Tesla Investors Can Move Ahead With SolarCity Deal Lawsuit
(Bloomberg) -- Tesla Inc. investors can press forward with claims that billionaire founder Elon Musk duped them into backing his $2.6 billion buyout of a solar-energy firm founded by his cousins, another setback in a rough week for the automaker.
Tesla shareholders challenging the acquisition of SolarCity Corp. produced enough evidence showing the deal may have been flawed by conflicts among Musk and other company directors, a Delaware judge ruled Wednesday. More than 85 percent of the company’s stockholders voted to back the acquistion.
Musk’s electric-car maker is facing a crisis in the wake of a fatal crash involving one of its Model X cars in California earlier this month. Tesla’s shares have fallen on all but five days this month and the company lost its perch to General Motors Co. as the most valuable automaker. The stock declined 7.7 percent Wednesday to $257.78.
The crash, which is under investigation, adds to Musk’s challenges including concerns that the company won’t reach its production targets for the all-important Model 3 sedan. Tesla didn’t say whether the vehicle’s Autopilot system was engaged during the accident.
Tesla said it didn’t agree with the judge’s decision in the investor suit and will be taking appropriate next steps. The company insists the allegations in the complaint are false.
Pension funds that opposed the 2016 SolarCity buyout accused Musk, who owns a 22 percent stake in Tesla, of using his outsize influence and reputation to manipulate the shareholder vote over the buyout.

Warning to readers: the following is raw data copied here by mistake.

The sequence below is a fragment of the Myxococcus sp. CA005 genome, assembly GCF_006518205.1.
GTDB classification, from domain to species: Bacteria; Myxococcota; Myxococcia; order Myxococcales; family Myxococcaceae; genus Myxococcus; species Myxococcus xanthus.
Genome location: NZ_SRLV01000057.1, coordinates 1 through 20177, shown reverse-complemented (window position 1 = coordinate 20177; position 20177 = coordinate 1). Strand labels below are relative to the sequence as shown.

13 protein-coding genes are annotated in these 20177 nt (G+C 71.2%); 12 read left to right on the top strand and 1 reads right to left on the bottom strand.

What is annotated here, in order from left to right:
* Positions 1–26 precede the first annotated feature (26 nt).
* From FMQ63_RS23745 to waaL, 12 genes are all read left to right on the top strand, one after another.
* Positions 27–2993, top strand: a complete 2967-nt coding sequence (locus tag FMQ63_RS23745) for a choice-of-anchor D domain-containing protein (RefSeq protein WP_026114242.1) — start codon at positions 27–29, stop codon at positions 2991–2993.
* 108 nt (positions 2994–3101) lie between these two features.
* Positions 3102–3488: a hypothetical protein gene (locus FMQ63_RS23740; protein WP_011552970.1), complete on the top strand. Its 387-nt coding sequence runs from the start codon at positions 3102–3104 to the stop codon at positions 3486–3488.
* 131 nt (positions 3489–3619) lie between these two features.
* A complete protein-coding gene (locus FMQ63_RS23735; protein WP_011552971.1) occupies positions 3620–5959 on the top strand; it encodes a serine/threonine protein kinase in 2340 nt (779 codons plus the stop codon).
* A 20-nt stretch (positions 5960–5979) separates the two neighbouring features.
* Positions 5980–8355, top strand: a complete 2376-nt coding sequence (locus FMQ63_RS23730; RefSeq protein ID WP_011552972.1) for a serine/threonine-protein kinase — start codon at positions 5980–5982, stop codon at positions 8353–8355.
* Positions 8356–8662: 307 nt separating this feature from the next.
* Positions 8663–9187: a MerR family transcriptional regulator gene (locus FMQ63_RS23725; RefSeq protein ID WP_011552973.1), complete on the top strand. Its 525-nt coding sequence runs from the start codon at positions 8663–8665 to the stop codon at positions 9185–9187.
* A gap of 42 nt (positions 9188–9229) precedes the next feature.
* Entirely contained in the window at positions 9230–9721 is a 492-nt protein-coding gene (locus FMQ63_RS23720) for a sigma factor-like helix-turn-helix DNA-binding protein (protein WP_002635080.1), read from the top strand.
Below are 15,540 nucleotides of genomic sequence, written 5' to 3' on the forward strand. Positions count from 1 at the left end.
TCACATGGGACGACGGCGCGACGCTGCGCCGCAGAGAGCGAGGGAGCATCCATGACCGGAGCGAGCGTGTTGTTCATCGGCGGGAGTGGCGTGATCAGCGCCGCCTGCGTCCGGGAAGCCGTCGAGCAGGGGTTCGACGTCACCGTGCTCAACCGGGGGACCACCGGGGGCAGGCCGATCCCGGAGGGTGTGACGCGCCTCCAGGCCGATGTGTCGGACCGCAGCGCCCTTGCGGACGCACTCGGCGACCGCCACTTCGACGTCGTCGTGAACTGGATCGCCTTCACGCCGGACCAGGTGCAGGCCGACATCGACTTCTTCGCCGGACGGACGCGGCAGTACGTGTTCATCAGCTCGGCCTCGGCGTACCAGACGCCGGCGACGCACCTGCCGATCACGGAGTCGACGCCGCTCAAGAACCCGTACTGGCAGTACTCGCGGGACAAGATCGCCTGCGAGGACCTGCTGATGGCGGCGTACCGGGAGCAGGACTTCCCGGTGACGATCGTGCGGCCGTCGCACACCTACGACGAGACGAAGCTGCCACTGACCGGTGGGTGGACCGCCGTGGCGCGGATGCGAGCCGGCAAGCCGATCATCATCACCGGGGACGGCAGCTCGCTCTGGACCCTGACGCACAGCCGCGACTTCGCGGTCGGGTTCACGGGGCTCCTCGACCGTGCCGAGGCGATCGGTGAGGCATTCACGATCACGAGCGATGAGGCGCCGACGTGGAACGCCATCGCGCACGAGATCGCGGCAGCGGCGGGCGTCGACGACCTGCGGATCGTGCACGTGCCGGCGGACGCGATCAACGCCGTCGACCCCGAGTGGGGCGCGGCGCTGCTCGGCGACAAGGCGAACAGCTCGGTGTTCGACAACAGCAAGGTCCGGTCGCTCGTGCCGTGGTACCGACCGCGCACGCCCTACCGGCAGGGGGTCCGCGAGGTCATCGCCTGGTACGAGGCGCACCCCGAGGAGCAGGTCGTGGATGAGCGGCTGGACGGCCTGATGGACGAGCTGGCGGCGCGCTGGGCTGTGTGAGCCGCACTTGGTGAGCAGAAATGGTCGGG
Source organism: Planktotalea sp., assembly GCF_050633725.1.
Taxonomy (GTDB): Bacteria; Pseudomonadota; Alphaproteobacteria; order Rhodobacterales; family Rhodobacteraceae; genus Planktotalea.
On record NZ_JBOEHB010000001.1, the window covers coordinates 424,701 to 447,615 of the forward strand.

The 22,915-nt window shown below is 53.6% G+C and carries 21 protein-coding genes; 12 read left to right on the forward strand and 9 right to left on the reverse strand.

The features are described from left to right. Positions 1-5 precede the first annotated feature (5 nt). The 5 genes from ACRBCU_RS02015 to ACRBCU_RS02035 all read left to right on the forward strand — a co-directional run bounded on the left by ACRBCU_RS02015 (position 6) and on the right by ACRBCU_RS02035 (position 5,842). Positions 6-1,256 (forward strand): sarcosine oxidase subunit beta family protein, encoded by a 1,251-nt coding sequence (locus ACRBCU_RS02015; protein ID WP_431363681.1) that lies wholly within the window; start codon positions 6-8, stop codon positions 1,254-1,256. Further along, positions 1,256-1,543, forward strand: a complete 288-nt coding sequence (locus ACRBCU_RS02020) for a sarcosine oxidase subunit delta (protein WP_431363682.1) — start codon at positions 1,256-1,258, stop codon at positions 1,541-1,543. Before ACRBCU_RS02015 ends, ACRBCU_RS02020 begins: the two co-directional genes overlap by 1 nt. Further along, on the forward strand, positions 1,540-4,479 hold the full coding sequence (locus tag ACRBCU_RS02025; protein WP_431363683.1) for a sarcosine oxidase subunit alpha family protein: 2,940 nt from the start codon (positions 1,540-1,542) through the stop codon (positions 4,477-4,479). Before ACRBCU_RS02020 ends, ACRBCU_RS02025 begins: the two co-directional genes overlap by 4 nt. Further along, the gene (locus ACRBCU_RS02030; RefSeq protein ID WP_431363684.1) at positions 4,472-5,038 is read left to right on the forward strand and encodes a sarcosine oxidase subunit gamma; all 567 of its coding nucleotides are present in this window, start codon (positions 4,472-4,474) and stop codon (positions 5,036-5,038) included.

Critics of the deal called it a bailout for SolarCity and said it raised questions about the Musk-led company’s corporate governance. Tesla added two new independent directors last year after investors complained its board was too closely tied to the chief executive officer.
The company’s lawyers argued Musk can’t be tagged as Tesla’s controller given he owns a minority share and that he didn’t coerce or trick investors into backing the SolarCity acquisition.
Musk’s aura of being Tesla’s “visionary” founder, CEO and board chairman, coupled with his ties to other directors, allowed him to exert enough influence over the SolarCity shareholder vote that it raised questions about its propriety, Slights concluded.
Tesla investors gathered information that raises a “reasonable inference that Musk exercised his influence as a controlling stockholder” in connection with SolarCity deal, Delaware Chancery Court Judge Joseph Slights wrote.
The investors also showed that conflicts “diminished the board’s resistance to Musk’s influence,” the judge said.
The case is is In Re Tesla Motors Inc. Stockholders Litigation, No. 12711, Delaware Chancery Court (Wilmington).
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